All data were analyzed with Student's t test using Primer of Biostatistics software, Version 5.0. Statistical significance was determined and expressed as p < 0.05.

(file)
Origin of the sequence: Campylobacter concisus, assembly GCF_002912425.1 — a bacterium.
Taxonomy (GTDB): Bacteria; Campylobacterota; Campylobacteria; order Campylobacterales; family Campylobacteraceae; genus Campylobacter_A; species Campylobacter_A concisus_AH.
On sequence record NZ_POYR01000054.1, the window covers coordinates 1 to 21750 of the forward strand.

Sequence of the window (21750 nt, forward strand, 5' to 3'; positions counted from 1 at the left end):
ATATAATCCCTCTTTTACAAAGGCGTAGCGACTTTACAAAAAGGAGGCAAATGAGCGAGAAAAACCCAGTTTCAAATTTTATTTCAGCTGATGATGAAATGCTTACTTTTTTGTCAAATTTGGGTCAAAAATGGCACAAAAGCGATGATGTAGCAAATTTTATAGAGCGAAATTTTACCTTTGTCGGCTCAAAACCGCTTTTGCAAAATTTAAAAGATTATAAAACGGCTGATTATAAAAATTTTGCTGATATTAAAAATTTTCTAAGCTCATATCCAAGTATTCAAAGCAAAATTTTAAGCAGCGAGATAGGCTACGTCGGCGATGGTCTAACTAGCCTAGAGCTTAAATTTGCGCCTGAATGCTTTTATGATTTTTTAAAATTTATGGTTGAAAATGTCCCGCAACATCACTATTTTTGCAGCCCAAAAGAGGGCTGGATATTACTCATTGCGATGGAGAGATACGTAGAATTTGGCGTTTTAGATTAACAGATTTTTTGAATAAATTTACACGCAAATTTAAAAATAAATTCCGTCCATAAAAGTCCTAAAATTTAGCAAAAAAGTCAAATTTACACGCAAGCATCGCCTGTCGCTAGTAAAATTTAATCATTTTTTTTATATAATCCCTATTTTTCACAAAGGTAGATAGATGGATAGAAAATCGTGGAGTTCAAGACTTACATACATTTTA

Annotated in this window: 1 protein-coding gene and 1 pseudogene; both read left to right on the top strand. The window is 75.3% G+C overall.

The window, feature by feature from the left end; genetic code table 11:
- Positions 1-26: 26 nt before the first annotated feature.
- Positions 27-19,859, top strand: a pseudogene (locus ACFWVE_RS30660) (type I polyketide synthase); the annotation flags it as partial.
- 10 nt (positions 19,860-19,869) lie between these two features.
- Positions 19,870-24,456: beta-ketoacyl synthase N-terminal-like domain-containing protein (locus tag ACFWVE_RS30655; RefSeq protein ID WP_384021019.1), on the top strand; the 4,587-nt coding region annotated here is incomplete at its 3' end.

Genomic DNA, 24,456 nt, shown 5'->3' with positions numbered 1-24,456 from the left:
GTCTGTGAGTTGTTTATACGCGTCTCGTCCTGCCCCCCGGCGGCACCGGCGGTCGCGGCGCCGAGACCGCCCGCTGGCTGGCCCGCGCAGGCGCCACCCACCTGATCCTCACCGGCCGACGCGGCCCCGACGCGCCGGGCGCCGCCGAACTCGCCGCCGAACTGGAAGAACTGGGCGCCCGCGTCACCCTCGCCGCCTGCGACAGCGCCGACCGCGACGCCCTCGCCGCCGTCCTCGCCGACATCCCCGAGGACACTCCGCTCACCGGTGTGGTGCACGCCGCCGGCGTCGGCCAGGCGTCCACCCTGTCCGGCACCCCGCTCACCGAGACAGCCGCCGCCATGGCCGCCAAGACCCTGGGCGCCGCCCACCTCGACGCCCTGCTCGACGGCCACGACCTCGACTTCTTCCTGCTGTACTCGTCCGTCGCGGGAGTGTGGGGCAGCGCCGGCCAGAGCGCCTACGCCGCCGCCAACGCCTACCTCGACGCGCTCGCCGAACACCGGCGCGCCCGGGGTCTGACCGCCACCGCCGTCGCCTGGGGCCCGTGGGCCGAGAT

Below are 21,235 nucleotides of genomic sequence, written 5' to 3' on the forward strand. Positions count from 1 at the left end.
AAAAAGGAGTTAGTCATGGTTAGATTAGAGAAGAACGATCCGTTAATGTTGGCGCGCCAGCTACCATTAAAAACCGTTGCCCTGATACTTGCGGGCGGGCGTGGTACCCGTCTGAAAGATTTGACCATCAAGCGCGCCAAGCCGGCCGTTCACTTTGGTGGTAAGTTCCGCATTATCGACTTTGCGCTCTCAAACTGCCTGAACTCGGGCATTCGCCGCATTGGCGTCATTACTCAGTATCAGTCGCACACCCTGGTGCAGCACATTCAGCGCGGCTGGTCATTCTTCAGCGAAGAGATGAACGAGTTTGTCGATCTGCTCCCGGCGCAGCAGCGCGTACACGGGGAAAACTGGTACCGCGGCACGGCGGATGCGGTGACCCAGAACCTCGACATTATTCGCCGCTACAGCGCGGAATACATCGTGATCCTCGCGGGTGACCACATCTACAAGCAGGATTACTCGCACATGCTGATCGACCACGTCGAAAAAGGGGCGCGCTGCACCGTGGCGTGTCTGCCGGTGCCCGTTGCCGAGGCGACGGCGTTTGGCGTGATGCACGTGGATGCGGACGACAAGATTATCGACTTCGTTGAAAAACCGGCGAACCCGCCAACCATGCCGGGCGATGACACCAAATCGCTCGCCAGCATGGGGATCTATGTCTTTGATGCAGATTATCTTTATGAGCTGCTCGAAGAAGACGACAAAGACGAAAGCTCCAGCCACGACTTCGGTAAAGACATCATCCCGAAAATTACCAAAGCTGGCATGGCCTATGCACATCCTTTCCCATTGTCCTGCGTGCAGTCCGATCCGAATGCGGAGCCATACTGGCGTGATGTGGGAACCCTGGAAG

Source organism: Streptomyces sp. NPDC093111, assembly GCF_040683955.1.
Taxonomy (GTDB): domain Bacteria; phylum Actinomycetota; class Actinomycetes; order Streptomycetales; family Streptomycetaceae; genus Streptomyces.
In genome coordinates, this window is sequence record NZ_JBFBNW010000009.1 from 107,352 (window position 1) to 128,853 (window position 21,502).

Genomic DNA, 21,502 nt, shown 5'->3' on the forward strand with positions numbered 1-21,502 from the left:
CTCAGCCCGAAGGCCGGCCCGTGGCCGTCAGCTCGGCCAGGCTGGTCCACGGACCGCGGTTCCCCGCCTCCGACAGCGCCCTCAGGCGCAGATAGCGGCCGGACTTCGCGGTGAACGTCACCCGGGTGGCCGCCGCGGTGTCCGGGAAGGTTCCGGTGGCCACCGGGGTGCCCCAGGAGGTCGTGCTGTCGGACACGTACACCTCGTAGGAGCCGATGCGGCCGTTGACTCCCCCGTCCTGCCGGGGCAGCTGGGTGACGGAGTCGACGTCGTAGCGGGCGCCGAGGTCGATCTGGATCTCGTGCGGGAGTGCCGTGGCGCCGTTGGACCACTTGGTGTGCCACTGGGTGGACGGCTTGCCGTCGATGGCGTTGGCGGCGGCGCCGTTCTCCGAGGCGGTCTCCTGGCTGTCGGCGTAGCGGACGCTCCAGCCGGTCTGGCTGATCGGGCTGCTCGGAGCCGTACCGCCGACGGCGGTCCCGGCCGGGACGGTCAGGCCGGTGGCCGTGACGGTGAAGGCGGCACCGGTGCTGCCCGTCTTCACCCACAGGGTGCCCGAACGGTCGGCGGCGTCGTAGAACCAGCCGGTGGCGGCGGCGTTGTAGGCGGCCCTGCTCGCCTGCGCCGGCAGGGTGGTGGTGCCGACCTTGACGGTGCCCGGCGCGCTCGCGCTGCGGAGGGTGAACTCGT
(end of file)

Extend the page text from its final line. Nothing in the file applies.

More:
Previously, we showed that experimental up-regulation of hyaluronan in non-transformed epithelial cells can lead to enhanced hyaluronan/cell interactions and cell survival signaling pathway activity and thus acquisition of transformed cell properties (15, 17,–20, 22). To extend these phenomena in PWR1E cells, which have very low hyaluronan synthesis compared with other prostate cancer cells (~2–5% of that of C4-2, LNCaP, and PC3 cells (data not shown)), we up-regulated hyaluronan synthesis by overexpression of HAS2 and created a PWR1E-HAS2 stable transfectant cell line. To determine whether hyaluronan alone is sufficient to stimulate the androgen receptor function in PWR1E-HAS2 cells independent of the presence of DT, we first measured hyaluronan in vector and HAS2 transfectant cells in the presence and absence of DT (10 nm for 2 h at 37 °C). Hyaluronan produced and secreted in the medium by the PWR1E-HAS2 cells was 30–50-fold higher (Fig. 1A, lanes 2 and 4) than by the vector transfectant cells (lanes 1 and 3). Moreover, hyaluronan synthesis in the PWR1E-HAS2 cells was independent of DT treatment (lane 2 compared with lane 4), as expected. Further, a large up-regulation of CD44v9 protein with little or no change in CD44s protein was observed in PWR1E-HAS2 cells compared with vector transfectant cells (Western blots in Fig. 2, lane 1 compared with lane 2). Thus, the hyaluronan produced by the PWR1E-HAS2 cells will interact with the up-regulated CD44v9, which may then induce phenotypic changes by altering androgen receptor activity that favors tumor cell metastatic processes. We then showed that the increased hyaluronan production correlated with an ~8-fold increase in PSA production (Fig. 1B) and with increased colony formation in soft agar (Fig. 1C), ~300 colonies for PWR1E cells versus 7–10 colonies for PWR1E-vector cells. These results strongly suggest that endogenously produced, high levels of hyaluronan in the PWR1E-HAS2 cells transform them into a malignant phenotype.